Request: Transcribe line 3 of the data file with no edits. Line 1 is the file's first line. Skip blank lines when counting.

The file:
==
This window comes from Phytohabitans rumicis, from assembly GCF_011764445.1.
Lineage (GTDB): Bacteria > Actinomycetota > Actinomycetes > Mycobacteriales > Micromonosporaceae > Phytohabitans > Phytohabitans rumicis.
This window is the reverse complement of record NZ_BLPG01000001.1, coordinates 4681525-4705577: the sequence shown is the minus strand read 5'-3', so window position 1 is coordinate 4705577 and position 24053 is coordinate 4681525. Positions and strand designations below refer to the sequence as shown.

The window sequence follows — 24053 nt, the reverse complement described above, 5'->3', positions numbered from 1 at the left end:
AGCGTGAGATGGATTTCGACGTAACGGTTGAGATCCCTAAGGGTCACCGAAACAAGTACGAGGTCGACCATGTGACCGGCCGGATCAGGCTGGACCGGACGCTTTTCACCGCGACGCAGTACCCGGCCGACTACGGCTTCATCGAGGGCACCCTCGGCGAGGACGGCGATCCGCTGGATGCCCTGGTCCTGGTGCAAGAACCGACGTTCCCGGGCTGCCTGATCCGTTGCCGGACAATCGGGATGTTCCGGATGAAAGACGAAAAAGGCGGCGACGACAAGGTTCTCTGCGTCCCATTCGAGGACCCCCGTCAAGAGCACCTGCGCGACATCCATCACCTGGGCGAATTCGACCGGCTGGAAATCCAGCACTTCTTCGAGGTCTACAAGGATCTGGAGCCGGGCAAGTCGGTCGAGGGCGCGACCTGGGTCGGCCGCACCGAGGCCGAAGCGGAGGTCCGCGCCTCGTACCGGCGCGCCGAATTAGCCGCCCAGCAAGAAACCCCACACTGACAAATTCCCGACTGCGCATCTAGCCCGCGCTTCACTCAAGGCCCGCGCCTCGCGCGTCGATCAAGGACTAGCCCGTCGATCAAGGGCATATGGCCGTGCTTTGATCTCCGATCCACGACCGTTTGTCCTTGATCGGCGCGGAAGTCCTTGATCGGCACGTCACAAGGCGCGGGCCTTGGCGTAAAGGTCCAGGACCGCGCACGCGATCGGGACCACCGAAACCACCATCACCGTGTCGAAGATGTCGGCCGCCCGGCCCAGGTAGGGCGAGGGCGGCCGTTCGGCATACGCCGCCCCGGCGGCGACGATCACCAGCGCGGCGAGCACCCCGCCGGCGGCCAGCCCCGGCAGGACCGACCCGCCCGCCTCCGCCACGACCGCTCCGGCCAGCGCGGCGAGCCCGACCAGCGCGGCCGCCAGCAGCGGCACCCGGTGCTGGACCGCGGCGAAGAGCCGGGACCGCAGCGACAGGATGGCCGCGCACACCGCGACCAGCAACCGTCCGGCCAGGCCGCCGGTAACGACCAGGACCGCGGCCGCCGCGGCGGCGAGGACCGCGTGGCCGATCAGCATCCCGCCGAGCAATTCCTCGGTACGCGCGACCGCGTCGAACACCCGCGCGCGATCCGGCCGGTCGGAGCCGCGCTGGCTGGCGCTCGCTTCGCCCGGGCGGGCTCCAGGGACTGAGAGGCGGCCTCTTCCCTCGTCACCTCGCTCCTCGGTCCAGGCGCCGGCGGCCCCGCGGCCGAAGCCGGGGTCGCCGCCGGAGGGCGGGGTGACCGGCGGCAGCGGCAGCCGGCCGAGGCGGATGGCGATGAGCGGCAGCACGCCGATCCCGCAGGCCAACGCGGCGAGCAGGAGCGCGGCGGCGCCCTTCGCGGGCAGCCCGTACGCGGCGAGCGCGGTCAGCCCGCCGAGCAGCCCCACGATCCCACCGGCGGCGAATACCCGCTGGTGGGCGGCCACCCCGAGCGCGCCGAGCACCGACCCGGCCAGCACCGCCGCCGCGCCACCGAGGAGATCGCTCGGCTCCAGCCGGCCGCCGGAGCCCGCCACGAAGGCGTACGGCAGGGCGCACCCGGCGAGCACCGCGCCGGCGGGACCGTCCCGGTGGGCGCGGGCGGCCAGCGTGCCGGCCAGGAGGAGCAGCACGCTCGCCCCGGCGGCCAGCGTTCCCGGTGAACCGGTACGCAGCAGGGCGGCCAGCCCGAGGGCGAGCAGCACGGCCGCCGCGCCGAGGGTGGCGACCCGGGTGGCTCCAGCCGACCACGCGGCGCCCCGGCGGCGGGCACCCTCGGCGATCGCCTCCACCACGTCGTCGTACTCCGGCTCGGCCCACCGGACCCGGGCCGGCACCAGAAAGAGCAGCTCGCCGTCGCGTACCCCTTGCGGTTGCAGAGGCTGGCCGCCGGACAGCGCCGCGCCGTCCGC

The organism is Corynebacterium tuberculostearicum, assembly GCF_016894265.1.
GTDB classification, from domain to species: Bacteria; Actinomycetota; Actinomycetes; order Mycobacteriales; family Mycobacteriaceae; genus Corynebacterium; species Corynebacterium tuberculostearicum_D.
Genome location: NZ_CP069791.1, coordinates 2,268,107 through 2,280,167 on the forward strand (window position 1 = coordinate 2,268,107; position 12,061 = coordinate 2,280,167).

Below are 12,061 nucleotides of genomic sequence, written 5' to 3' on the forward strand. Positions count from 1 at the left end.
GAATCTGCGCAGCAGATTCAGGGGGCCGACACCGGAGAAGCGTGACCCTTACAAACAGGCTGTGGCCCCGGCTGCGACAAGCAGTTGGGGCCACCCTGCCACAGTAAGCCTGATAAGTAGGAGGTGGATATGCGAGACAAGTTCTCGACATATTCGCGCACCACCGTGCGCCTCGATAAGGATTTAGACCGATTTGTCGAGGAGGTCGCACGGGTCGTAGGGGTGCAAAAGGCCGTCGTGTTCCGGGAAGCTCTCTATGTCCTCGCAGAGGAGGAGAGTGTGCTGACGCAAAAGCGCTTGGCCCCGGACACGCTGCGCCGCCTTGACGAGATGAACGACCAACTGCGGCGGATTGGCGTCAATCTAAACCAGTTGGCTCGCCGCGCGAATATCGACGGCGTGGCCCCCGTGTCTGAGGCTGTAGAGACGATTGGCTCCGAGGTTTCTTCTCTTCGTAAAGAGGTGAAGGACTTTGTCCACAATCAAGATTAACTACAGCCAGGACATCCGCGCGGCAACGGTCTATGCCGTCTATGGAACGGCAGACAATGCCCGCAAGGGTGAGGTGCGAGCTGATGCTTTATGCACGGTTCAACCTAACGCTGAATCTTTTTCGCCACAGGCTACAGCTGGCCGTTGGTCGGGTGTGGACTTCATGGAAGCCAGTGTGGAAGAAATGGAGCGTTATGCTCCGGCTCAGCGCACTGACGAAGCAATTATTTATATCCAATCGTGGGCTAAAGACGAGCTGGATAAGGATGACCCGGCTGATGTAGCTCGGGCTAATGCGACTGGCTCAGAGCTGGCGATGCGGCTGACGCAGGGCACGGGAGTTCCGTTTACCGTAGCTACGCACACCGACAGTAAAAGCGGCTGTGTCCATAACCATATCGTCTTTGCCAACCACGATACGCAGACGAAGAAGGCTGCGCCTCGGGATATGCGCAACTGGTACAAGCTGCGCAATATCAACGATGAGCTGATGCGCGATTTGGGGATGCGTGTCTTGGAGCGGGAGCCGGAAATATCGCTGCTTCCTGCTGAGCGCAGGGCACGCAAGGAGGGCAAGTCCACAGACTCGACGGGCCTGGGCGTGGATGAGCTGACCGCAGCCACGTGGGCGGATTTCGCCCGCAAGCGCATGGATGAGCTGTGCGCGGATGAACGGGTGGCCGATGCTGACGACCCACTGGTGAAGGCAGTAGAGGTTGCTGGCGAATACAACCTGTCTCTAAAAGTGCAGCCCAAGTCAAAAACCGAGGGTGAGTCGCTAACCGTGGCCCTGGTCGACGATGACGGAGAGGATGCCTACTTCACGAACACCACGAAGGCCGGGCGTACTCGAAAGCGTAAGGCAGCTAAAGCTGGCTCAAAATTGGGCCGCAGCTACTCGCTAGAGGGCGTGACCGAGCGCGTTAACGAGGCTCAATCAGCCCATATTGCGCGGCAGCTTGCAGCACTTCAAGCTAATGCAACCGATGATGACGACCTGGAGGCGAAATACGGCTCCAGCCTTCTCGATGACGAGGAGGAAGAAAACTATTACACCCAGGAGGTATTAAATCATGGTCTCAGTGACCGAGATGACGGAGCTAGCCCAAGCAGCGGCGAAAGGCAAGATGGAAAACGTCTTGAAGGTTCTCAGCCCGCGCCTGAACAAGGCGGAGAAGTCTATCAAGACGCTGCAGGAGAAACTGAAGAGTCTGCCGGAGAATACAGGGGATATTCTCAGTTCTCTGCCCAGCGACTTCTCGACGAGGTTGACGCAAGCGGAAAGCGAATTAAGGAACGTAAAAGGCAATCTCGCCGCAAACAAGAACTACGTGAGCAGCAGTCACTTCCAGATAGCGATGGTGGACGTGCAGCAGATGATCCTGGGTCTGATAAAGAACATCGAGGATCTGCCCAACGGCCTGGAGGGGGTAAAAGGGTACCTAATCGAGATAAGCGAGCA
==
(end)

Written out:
This window is the reverse complement of record NZ_BLPG01000001.1, coordinates 4681525-4705577: the sequence shown is the minus strand read 5'-3', so window position 1 is coordinate 4705577 and position 24053 is coordinate 4681525. Positions and strand designations below refer to the sequence as shown.